The Bird Flew Away

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We still need to learn more about Henrique, the brother-in-law of Leôncio. He was an elegant and handsome young man of twenty years, frivolous, impulsive, and vain, as often are all youths, especially when they had the good fortune to have been born to a rich father. Despite those deficiencies, he had a good heart and a generous soul. He was a medical student, and since he was on vacation, Leôncio invited him to come visit his sister and spend a few days at the estate. The two young gentlemen arrived from Campos, where the previous evening Leôncio had gone to meet his brother-in-law. Only after Leôncio married, since before that he rarely stayed at the family home, he began to notice the extreme beauty and exceptional…show more content…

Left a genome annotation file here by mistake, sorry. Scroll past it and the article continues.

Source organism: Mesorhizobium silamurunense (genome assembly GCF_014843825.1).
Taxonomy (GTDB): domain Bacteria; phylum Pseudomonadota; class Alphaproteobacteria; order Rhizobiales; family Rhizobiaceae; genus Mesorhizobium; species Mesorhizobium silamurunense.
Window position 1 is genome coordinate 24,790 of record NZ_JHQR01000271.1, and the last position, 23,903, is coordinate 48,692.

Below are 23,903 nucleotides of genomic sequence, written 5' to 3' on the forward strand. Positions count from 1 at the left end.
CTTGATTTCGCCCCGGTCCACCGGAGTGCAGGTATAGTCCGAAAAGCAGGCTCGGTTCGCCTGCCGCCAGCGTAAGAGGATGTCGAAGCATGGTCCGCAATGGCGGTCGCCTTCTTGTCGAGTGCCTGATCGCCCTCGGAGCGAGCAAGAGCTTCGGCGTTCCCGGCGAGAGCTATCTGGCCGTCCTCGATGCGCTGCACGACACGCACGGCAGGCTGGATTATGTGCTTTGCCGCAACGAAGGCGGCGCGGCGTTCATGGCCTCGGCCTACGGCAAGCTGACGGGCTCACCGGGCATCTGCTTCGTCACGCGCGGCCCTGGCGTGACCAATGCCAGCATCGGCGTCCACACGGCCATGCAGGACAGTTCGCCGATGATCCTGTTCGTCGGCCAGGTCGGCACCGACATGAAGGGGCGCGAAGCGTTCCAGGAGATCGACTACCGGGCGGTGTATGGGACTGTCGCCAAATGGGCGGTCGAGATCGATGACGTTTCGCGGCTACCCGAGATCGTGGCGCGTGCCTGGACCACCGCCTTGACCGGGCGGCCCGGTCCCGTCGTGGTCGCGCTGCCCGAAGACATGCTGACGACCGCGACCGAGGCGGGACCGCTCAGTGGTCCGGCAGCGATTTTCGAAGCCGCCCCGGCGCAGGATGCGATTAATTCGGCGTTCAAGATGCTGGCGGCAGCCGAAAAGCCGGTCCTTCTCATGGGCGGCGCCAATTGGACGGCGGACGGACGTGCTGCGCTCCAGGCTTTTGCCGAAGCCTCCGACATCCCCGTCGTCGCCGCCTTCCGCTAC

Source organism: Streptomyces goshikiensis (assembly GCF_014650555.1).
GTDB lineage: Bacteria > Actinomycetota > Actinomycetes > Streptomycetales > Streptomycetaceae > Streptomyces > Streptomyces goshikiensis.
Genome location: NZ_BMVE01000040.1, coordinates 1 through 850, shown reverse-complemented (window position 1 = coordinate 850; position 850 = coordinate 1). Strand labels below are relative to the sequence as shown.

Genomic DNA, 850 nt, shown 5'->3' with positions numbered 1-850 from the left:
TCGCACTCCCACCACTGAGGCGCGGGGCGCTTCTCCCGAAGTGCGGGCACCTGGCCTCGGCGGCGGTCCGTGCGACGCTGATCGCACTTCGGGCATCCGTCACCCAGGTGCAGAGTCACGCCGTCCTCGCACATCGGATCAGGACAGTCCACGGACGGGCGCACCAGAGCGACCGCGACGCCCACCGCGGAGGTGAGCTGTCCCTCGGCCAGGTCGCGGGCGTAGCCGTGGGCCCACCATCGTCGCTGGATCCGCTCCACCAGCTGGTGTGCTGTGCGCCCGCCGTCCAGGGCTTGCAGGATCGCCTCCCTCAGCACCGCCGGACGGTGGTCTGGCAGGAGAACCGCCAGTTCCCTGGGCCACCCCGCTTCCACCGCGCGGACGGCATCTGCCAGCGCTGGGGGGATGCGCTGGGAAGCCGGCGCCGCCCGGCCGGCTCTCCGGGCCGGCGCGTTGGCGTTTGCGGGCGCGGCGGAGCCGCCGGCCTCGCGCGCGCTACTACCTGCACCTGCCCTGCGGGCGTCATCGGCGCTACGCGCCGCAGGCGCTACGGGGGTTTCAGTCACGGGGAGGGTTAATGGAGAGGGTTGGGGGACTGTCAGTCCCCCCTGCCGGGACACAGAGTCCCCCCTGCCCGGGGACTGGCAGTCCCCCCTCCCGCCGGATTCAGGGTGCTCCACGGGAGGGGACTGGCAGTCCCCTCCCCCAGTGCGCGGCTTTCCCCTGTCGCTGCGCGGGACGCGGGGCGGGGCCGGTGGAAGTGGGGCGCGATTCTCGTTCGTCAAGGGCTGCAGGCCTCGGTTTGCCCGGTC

"For your age, you already have the marrow of a moralist! ... Don't worry about it, my boy; your sister isn't so suspicious, and she's the one that likes Isaura seen and admired by everybody. And she's right; Isaura is like an extravagant art piece, which should always be displayed in the parlor. You want me to send to the kitchen my mirrors of Venice?" Malvina, coming from the interior of the house, cheerful, fresh, and happy as a spring morning, interrupted their conversation. "Good morning, lazy gentlemen!" she said with a clear and pleasant voice that reminded the listener of the chirp of a swallow. "At last you got up!" "You're very happy today, my dear," her husband replied smiling. "You saw the blue bird of happiness?" "Not yet, but I will; I am cheerful, and I want today to be a day of celebration for everyone. However, that depends on you, Leôncio, and I was eagerly awaiting for you to wake up; I want to tell you something; I should have already told you yesterday, but I was so pleased to see my ungrateful brother, whom I haven't seen for so long, I forgot ..." "What is it? ... Tell me, Malvina." "Don't you remember a promise, that you always make me, a sacred promise, that long ago should have been fulfilled? ... Today, I absolutely demand it fulfilled." "Truly? ... But what promise?

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